Learn alternate ways to manage pain and anxiety in children and adults with the help of our toolkit materials.
The PAMI Nonpharmacologic and Distraction Toolkit focuses on nonpharmacologic pain management. The free, downloadable toolkit includes topics such as a stepwise approach to pain management that incorporates pharmacologic and nonpharmacologic measures, therapeutic language, comfort positioning, coaching, distraction, guided imagery and other physical/psychosocial modalities.
Benefits of Distraction and Nonpharmacologic Methods:
- Used alone or in combination with medications to facilitate triage and management –> may not be appropriate in cases of severe pain or high acuity
- Often decreases dose or need for medications(ex. opioids)
- Reduces procedure and treatment times
- Decreases fear and anxiety for the patient, as well as caregivers and healthcare providers!
- Always consider for children and cognitively impaired patients; however, most nonpharmacologic methods and “tools” can also benefit adult patients
The cards are designed to assist in communication with adult and pediatric patients about pain and hospital care, available in English and Spanish.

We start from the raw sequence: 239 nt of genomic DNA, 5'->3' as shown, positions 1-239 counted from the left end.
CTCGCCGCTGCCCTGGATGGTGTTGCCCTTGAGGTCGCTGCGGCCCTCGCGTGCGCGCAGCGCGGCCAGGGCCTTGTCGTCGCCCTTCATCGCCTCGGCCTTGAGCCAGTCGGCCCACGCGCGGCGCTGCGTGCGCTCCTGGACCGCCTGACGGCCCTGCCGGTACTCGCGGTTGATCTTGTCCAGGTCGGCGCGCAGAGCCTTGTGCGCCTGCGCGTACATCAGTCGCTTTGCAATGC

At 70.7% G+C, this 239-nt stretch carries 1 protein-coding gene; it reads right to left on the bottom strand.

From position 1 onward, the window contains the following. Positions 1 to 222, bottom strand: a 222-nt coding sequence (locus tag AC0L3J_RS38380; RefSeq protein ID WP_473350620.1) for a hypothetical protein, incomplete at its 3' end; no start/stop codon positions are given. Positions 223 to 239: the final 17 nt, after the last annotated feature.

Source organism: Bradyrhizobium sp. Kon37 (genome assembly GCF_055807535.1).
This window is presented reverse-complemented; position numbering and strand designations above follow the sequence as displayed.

Virtual reality can be an effective way to help adult and pediatric patients manage acute and chronic pain while in the hospital or after discharge.
Nonpharmacologic Course Materials
On April 21, 2017 the PAMI team presented the inaugural pilot course on new approaches to pain, titled “Exploring Nonpharmacologic, Child Life & Distraction Toolbox Techniques for Pain Management in Emergency and Acute Care Settings.” The course provides a comprehensive overview of nonpharmacologic approaches to pain management with an emphasis on its influences, distraction techniques and tools that health care providers can utilize to serve patients safely.
Access all original course materials and resources:
- Original Course PowerPoint
- Course References
- Toolbox Components
- Distraction Resources
- Bravery Boost Poster
- Responses to Pain by Age & Development
- Tips for Working with Children with Autism Spectrum Disorders
- Suggested Language for Talking with Children About Hospital Procedures
View our live course playback: